John Scott QC granted extension for Miners’ Strike review
Extra time has been granted to John Scott QC to complete his review on the impact of policing on affected communities in Scotland during the miners’ strike in 1984/5.
Mr Scott sought an extension on the original target date of June 2019 to August, “to do justice to the considerable evidence which has been submitted to the review”.
Justice Secretary Humza Yousaf has granted the request.
In his interim report, Mr Scott says individuals gave “powerful and moving testimony” about how their lives have been affected by the strike, “especially those who were arrested, charged, prosecuted, convicted and sentenced”.
He adds: “Some were remanded in custody, especially if they were already on bail for similar allegations connected to the strike. Most were simply fined. Some were acquitted. Many lost their jobs, with their employers appearing to take a policy decision to dismiss regardless of the gravity of the allegation or the penalty imposed.
“Some of these men secured employment elsewhere, sometimes quickly but sometimes only after years. Some, especially because of having to declare their conviction, were unable to find other jobs. For some individuals and their families, the lasting damage was obvious. The meetings confirmed that, as a result, strong feelings persist on the subject of the 1984/85 strike and its policing.”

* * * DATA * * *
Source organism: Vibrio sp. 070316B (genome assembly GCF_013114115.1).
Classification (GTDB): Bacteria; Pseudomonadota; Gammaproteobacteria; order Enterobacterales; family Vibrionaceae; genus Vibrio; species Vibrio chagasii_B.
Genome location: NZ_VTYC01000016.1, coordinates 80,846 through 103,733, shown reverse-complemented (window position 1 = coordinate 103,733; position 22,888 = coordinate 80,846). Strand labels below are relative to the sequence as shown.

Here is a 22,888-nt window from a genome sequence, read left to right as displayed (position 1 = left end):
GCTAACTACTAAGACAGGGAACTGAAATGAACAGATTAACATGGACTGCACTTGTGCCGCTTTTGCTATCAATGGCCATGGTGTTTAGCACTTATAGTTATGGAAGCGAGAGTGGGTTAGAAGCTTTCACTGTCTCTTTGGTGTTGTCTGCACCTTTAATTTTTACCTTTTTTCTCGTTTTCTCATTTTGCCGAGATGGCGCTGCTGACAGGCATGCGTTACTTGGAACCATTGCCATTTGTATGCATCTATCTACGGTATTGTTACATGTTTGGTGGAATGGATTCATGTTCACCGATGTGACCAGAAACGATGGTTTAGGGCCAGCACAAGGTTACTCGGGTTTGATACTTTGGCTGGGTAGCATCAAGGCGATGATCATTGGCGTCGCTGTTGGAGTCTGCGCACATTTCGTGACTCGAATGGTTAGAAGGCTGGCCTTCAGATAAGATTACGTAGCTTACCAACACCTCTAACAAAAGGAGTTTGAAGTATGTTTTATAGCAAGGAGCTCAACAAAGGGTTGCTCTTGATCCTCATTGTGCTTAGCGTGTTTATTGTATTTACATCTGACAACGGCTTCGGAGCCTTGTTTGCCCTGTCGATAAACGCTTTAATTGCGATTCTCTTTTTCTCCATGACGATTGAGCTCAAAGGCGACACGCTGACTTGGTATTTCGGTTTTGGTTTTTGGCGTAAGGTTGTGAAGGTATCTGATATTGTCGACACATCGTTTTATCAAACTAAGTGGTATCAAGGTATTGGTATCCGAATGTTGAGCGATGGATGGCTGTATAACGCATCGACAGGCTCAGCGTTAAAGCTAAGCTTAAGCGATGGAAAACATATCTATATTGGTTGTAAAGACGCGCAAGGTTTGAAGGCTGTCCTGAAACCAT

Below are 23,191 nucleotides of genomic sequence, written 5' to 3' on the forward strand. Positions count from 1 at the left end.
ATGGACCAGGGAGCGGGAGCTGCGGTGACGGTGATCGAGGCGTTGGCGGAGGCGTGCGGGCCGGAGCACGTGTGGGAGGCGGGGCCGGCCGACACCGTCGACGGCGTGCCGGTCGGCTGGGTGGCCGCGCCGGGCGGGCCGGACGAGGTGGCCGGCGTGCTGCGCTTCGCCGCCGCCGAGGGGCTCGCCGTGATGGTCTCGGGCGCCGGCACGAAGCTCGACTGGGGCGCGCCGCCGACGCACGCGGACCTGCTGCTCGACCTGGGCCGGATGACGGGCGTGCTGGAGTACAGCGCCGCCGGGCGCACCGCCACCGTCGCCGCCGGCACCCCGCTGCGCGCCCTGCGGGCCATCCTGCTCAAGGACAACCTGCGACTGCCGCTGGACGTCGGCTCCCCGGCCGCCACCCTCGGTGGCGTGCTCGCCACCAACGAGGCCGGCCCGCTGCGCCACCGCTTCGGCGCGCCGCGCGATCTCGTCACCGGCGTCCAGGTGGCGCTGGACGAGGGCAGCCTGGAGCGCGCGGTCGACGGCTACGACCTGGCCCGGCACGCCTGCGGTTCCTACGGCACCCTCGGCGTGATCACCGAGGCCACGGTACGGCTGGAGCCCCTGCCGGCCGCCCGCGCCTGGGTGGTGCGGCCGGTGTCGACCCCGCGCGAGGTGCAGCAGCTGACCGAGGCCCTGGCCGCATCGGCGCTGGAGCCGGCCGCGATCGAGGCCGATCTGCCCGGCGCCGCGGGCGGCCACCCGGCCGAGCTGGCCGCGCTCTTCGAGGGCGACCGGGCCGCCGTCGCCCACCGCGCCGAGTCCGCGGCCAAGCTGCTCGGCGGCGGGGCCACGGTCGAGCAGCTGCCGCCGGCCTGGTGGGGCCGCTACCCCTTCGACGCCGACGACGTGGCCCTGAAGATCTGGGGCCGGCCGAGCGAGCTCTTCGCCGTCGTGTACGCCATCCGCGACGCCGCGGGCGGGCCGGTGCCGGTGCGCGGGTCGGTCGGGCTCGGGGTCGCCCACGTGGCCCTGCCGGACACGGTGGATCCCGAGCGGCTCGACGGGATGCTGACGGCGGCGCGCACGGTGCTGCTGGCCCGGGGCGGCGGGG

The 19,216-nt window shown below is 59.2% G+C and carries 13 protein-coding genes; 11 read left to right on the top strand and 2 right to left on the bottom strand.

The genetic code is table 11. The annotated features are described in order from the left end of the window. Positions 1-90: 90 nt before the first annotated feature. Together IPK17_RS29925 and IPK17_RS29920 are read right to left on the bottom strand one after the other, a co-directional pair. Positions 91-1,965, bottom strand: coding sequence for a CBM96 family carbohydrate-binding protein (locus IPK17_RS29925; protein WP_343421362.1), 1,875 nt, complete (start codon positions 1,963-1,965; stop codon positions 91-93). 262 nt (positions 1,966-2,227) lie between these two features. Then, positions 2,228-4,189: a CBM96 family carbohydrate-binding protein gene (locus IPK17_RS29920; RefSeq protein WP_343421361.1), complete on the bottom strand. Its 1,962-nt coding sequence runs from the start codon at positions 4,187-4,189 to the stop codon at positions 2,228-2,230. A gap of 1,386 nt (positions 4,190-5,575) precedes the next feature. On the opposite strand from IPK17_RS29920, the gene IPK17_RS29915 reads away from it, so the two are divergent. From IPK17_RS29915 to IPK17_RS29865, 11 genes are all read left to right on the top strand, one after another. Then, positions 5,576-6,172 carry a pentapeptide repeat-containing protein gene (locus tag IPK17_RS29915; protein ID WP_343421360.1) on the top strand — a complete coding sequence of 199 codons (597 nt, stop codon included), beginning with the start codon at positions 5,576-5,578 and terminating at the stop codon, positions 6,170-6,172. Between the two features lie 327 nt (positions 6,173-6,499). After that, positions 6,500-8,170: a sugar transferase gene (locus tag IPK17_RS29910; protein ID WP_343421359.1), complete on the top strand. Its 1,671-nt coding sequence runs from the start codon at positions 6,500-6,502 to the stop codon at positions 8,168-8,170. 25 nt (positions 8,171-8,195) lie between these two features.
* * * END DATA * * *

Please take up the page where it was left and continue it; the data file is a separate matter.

The Scottish government has arranged an invitation to tender to assist in analysing the 108 responses and notes from the public meetings, which it is hoped will be published along with the final report.
Mr Yousaf said: “I welcome the interim report and in particular the positive engagement undertaken with key individuals, representative organisations and those employed in the mining industry and police at the time, their wider families and communities.
“This is reflective of the strength of feeling still present within our mining heartlands. That is why it is important that careful attention is applied in analysing the evidence gathered.
“In light of the extent of this evidence, I have agreed to a request from John Scott for the review group to be given a short extension.”